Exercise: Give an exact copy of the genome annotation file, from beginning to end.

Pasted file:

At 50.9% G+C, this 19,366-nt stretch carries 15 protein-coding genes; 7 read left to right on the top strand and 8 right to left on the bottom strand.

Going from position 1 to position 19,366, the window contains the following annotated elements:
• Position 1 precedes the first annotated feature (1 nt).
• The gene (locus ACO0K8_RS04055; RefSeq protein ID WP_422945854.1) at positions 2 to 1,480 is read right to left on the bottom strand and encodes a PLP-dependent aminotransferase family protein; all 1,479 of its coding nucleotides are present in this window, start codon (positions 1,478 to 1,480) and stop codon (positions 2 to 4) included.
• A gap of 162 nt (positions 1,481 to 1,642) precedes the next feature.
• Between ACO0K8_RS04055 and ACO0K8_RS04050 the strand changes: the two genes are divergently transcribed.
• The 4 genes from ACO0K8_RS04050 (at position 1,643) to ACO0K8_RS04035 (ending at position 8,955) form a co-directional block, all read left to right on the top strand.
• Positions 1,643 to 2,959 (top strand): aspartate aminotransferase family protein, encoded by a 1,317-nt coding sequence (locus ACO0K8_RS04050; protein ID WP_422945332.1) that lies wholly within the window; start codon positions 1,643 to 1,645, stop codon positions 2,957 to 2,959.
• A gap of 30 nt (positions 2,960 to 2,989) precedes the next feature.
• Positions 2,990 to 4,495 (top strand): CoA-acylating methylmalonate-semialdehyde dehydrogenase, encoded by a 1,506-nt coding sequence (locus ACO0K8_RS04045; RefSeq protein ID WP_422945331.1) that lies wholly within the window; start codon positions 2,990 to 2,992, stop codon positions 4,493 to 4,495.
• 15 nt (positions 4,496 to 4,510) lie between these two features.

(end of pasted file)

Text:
At 50.9% G+C, this 19,366-nt stretch carries 15 protein-coding genes; 7 read left to right on the top strand and 8 right to left on the bottom strand.

Going from position 1 to position 19,366, the window contains the following annotated elements:
• Position 1 precedes the first annotated feature (1 nt).
• The gene (locus ACO0K8_RS04055; RefSeq protein ID WP_422945854.1) at positions 2 to 1,480 is read right to left on the bottom strand and encodes a PLP-dependent aminotransferase family protein; all 1,479 of its coding nucleotides are present in this window, start codon (positions 1,478 to 1,480) and stop codon (positions 2 to 4) included.
• A gap of 162 nt (positions 1,481 to 1,642) precedes the next feature.
• Between ACO0K8_RS04055 and ACO0K8_RS04050 the strand changes: the two genes are divergently transcribed.
• The 4 genes from ACO0K8_RS04050 (at position 1,643) to ACO0K8_RS04035 (ending at position 8,955) form a co-directional block, all read left to right on the top strand.
• Positions 1,643 to 2,959 (top strand): aspartate aminotransferase family protein, encoded by a 1,317-nt coding sequence (locus ACO0K8_RS04050; protein ID WP_422945332.1) that lies wholly within the window; start codon positions 1,643 to 1,645, stop codon positions 2,957 to 2,959.
• A gap of 30 nt (positions 2,960 to 2,989) precedes the next feature.
• Positions 2,990 to 4,495 (top strand): CoA-acylating methylmalonate-semialdehyde dehydrogenase, encoded by a 1,506-nt coding sequence (locus ACO0K8_RS04045; RefSeq protein ID WP_422945331.1) that lies wholly within the window; start codon positions 2,990 to 2,992, stop codon positions 4,493 to 4,495.
• 15 nt (positions 4,496 to 4,510) lie between these two features.